A proposal that helps Michigan businesses without hurting local governments and schools is a good deal for everyone, including homeowners.
That's why voters should support Proposal 1 during the Aug. 5 state primary.
Proposal 1 eliminates Michigan's personal property tax, an equipment tax paid only by businesses and collected by local governments. It also reconfigures the Michigan Use Tax, a separate state tax, to make up for municipalities' lost revenue.
Businesses have long complained that the tax, levied in perpetuity against the equipment they use, hurts their ability to expand.
State officials have argued the tax hurts their ability to bring new businesses - and jobs - to Michigan.
Among Great Lakes states, only Indiana levies such a tax, and even that tax lessens as equipment ages. Michigan's tax dates back to the 1890s and is a throwback to a time when geography trumped all other factors and even big businesses were local, rather than international, in scope.
With all that in mind, Michigan legislators last year authorized a phase-out of the tax.
But they overlooked one important point - what the phase-out would mean for municipalities already struggling to balance their budgets.
In a rare move, legislators agreed to scrap the phase-out unless voters pass Proposal 1. But the onerous tax would remain in place if voters say no. A full exemption given this year to small businesses would also be scrapped.
A better option is to support Proposal 1.
Here's what it would do:
Split state use-tax revenue into two shares with one share, called a community stabilization share, going to Michigan municipalities to offset losses from the personal property tax elimination.
In real terms, slightly more than $96 million would be generated in replacement local revenue for 2015-2016. That share would jump to $380 million by 2016-2017 and rise for many years after that under the state's formula.
Individual municipalities' shares would be determined by a new agency, the Local Community Stabilization Authority.
The use tax is levied against a host of activities from boat and off-road vehicle sales to telephone services. At present, it all goes to the state.
School districts, which already receive use-tax money, would see their share increase, another plus under Proposal 1.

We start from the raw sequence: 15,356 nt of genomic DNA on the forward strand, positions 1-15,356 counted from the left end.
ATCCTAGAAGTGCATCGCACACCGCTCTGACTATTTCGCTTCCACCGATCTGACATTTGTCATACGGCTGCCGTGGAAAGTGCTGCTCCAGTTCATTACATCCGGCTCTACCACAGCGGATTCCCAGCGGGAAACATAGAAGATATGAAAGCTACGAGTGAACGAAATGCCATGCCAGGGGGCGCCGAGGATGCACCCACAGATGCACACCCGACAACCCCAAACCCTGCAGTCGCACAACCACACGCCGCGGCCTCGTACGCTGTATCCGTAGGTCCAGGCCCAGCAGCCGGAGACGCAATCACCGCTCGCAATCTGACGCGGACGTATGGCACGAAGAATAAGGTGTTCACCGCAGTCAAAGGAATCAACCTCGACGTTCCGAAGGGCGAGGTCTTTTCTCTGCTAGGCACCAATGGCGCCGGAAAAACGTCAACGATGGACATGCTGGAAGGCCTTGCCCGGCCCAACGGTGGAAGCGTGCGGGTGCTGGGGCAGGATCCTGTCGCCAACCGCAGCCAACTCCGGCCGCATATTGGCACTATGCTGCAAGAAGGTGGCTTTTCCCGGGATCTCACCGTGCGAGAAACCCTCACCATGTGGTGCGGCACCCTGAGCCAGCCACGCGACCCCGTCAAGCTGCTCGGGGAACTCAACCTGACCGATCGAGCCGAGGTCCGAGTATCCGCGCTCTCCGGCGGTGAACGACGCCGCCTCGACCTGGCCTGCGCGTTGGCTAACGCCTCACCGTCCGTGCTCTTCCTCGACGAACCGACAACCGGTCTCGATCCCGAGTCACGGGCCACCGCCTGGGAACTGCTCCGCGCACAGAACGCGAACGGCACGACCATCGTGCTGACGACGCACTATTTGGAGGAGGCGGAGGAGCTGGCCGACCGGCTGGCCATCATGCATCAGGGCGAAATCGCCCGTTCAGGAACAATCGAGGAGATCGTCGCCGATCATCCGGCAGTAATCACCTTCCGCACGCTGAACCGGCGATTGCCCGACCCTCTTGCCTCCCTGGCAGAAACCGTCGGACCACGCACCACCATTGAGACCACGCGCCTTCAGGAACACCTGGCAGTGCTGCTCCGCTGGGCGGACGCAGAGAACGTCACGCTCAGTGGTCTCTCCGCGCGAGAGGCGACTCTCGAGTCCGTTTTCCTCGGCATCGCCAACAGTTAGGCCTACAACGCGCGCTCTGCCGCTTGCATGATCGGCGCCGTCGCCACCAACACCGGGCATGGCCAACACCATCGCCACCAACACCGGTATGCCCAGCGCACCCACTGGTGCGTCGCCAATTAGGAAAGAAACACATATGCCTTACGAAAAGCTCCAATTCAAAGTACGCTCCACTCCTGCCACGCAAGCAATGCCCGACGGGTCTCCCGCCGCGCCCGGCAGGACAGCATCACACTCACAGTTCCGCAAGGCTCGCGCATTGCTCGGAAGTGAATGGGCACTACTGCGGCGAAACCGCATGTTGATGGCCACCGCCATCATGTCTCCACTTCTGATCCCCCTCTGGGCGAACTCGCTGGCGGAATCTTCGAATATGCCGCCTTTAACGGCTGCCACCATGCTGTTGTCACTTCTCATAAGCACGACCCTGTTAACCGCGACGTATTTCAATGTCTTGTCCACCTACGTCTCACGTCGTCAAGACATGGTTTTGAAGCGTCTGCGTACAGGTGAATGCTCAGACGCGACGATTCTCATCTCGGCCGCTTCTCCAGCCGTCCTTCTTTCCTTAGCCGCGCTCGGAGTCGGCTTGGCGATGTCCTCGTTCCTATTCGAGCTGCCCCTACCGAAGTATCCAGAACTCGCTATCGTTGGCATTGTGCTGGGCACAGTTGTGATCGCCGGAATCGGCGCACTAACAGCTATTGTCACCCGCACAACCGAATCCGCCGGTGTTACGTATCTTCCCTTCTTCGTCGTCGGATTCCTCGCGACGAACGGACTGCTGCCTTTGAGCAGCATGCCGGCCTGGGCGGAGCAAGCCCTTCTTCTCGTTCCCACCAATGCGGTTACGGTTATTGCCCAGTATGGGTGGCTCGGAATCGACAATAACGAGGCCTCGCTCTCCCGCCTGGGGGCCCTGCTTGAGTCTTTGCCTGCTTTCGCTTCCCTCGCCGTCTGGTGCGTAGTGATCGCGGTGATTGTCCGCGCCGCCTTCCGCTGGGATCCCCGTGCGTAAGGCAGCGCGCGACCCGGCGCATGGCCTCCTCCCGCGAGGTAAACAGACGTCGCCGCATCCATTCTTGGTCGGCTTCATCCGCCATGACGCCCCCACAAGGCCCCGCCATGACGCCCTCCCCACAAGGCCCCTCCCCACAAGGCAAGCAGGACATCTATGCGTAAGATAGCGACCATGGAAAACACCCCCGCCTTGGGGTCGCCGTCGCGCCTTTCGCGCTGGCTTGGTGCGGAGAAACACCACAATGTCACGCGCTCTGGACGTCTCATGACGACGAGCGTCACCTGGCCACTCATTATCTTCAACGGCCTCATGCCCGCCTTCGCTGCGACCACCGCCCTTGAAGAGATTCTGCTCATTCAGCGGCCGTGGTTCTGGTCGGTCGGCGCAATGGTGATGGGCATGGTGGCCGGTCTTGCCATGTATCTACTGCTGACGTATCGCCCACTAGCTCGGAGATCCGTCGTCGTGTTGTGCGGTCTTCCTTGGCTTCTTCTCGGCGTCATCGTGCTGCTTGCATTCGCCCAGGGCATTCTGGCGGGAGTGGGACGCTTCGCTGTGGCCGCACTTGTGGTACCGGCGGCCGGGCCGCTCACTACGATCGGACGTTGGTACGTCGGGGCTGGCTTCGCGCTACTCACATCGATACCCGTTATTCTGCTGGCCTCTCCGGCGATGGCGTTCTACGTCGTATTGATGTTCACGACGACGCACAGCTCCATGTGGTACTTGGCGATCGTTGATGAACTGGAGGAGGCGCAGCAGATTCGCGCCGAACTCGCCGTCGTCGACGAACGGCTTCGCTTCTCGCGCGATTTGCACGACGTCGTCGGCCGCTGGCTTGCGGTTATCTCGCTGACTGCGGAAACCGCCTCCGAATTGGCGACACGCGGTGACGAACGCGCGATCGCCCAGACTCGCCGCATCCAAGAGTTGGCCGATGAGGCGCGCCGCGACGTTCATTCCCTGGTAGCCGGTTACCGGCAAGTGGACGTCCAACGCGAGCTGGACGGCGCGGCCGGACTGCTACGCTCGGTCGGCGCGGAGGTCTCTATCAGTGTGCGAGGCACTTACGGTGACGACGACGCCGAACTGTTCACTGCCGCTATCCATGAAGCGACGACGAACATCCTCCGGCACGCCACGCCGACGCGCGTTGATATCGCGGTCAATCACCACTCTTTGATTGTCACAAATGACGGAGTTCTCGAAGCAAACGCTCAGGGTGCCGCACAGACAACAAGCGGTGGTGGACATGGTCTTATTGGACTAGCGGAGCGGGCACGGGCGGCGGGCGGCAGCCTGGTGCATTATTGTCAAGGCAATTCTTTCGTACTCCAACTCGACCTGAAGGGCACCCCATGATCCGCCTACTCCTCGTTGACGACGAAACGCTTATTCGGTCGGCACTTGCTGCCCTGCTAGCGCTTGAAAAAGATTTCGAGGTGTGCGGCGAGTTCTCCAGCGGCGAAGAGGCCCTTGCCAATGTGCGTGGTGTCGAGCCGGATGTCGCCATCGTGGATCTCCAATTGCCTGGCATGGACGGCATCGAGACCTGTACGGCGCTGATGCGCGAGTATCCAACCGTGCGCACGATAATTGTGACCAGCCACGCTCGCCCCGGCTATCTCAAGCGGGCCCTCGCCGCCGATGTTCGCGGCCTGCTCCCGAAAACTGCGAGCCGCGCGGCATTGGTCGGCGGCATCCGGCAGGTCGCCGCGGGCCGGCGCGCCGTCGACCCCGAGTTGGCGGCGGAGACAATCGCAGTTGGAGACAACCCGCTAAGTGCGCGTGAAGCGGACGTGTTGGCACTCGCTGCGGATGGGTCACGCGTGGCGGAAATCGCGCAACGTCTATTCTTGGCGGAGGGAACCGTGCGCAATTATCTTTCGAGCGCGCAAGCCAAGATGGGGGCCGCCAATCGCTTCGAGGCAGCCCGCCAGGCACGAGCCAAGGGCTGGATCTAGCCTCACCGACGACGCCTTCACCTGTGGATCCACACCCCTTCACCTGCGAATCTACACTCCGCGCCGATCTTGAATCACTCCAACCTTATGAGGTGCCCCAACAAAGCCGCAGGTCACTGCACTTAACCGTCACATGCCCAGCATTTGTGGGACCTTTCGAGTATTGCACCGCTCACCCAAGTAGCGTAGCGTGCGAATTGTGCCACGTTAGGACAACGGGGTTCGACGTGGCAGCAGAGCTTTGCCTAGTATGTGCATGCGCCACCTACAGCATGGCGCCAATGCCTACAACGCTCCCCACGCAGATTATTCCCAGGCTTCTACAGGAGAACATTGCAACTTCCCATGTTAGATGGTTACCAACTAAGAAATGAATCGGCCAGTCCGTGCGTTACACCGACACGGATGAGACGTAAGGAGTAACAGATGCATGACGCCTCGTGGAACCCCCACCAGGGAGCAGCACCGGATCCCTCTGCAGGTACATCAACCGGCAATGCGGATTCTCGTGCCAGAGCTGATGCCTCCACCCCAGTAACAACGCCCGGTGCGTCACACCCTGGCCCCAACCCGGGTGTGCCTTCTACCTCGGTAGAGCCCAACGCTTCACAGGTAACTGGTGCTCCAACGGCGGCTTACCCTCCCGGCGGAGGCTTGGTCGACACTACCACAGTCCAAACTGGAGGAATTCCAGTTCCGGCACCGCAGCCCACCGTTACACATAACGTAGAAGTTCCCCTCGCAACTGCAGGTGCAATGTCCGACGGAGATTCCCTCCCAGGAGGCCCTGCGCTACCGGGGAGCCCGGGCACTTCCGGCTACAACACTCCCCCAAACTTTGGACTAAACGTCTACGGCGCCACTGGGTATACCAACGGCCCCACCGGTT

To cover the state's loss of revenue, large manufacturers would pay a new Essential Services Assessment while select tax breaks granted during the Granholm administration would be allowed to expire without being replaced.
That action alone should find favor with local voters concerned with governmental "picking winners" among favored industries while ignoring others.
Proposal 1 would also keep the use tax at its current 6 percent level, dispelling any notion that it is a tax increase lying in the weeds.
It's a somewhat complex formula and not everyone is convinced it will work.
State Sen. Gretchen Whitmer, the Senate's Democratic leader, is perhaps the proposal's leading critic on just those grounds.
Yet, critics are in the minority.
An overwhelming majority of state legislators from both parties supported putting Proposal 1 on the ballot.
The proposal itself has received support from a number of organizations, including the Michigan Municipal League, Michigan Chamber of Commerce, Fraternal Order of Police, the Michigan Association of School Boards and the Michigan Farm Bureau, among others.
All these groups agree that Proposal 1, while perhaps not a cure-all, is a vital step toward making Michigan more competitive. It's another step toward changing Michigan from a job loser to a job leader.
But their endorsements aren't the most important.
It's an endorsement we strongly urge you to give. We urge you to vote YES on Proposal 1 in this year's primary.
- Livingston County
Daily Press & Argus (Howell)